Not nearly as strong is a system where there is a single watermark per file, and consumer devices check for the mark – it is subject to reverse engineering and oracle attacks.

Weaker yet is a system where files are watermarked individually for each consumer – it is subject to comparison attacks.

Weakest of all is a system where files are watermarked individually for each consumer and everyone is told how to read the watermarks. Here the adversary can use comparison attacks, and reverse engineering is not even necessary because the inner working of the watermark detector are well known.

Alert readers will have noticed that all of the uses of watermarks for DRM (copy protection) seem to fall into the weak categories. That is because DRM applications require either that all devices check for the watermark – opening up reverse engineering and oracle attacks – or alternatively that a file be given separate watermarks for separate consumers – opening up comparison attacks. Watermarking has its uses, but it doesn’t seem well suited for DRM.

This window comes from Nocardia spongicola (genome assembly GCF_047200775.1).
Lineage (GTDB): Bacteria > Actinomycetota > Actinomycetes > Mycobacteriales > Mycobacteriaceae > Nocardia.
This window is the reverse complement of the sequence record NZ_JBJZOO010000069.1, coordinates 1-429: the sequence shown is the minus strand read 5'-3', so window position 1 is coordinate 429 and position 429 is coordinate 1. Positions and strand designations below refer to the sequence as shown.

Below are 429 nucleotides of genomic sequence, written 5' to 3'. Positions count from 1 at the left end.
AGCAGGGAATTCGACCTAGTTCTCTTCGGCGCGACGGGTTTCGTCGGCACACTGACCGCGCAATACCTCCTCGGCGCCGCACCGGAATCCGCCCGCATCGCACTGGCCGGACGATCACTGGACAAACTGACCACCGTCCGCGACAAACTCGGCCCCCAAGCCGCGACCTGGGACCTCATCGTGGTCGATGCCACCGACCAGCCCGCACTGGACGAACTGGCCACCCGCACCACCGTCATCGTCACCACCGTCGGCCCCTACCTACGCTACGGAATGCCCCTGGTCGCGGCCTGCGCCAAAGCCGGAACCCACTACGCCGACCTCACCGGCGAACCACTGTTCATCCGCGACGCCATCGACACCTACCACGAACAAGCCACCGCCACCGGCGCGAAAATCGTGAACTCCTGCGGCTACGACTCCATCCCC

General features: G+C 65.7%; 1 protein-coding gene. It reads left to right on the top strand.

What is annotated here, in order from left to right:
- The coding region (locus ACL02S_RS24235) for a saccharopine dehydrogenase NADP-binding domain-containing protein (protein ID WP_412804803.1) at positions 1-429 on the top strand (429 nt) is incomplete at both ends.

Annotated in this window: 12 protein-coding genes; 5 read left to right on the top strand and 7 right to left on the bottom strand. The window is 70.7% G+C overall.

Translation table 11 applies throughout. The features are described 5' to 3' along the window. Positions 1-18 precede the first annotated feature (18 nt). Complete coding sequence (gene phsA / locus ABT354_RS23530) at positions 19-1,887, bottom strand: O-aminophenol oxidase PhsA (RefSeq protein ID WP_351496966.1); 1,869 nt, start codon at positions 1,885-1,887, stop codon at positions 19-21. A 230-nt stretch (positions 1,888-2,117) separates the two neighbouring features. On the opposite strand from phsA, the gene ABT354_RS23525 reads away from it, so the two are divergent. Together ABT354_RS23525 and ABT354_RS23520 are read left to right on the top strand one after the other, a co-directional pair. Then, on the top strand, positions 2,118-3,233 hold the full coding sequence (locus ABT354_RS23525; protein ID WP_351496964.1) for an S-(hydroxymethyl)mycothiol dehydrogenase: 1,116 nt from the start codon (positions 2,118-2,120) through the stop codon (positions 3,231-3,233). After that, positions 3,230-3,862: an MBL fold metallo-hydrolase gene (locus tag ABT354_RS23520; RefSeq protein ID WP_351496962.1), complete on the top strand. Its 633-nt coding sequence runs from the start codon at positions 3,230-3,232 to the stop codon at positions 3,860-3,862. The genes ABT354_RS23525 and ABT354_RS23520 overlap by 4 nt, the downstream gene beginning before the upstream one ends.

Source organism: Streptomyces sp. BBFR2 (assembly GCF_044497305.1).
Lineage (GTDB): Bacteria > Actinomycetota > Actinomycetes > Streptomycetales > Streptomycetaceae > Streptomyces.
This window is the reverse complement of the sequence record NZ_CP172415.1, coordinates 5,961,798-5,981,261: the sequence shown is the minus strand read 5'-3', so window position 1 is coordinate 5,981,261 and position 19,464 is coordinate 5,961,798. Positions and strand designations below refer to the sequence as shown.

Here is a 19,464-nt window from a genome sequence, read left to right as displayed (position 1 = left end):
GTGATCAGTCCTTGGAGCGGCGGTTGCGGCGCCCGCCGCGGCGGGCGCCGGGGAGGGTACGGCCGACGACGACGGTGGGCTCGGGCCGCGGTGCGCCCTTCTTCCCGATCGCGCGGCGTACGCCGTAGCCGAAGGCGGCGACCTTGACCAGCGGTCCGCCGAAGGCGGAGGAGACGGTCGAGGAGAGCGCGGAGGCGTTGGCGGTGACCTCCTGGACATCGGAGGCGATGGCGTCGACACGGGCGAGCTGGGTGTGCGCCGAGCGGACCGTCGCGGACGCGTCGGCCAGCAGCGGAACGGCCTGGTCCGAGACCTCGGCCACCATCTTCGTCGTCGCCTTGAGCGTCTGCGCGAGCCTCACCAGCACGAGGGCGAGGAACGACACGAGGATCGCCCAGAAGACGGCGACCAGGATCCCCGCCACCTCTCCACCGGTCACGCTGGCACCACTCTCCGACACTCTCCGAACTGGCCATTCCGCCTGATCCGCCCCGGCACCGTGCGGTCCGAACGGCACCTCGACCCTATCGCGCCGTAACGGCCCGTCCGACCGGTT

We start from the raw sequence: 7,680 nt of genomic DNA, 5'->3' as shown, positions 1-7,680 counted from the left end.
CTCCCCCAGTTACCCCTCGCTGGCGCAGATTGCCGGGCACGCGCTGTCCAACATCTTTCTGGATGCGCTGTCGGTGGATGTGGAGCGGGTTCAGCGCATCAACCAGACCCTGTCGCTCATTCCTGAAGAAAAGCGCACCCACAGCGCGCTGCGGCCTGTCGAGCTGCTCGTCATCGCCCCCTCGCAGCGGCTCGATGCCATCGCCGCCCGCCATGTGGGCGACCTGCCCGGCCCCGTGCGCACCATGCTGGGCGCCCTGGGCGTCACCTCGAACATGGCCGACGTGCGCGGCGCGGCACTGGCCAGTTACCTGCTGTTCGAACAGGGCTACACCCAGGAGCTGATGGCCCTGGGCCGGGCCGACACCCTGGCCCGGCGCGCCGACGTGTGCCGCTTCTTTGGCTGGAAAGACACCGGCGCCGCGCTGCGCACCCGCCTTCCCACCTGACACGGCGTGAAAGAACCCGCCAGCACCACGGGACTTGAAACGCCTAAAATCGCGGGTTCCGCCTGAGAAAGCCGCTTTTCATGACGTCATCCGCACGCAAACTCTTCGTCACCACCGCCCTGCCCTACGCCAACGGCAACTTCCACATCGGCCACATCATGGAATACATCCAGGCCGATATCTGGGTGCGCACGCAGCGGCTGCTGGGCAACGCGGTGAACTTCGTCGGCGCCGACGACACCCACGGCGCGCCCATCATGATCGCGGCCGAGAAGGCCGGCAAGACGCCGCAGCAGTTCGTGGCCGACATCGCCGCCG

Mistrust-Based DRM

Randy Picker has an interesting post on the Chicago Law Faculty blog, describing what he calls “mistrust-based DRM”. The idea is that when an online music store gives you a song, it embeds into the song a watermark that contains your credit card number, or some other information that would let a (dishonest) person spend your money. This gives you an incentive not to distribute the song.

This is an instructive idea, but not a practical one.

In analyzing this idea, it’s helpful to divide it into two pieces: (1) embed a watermark that identifies the user, and (2) make that watermark a secret of the user and readable by the anyone who gets the file. Piece (1), taken alone, is a widely discussed DRM strategy which has not been used much in practice, for reasons I plan to discuss tomorrow. Today, I want to focus on the second piece.

Specifically, I want to compare two systems. In the more traditional system, the watermark is secret – it can be read only by the copyright owner or its agents – and users fear being sued for infringement if their files end up on P2P. In Randy’s system, the watermark is public – anybody can read it – and users fear being victimized by fraud if their files end up on P2P. I’ll call these two alternatives “secret-watermark” and “public-watermark”.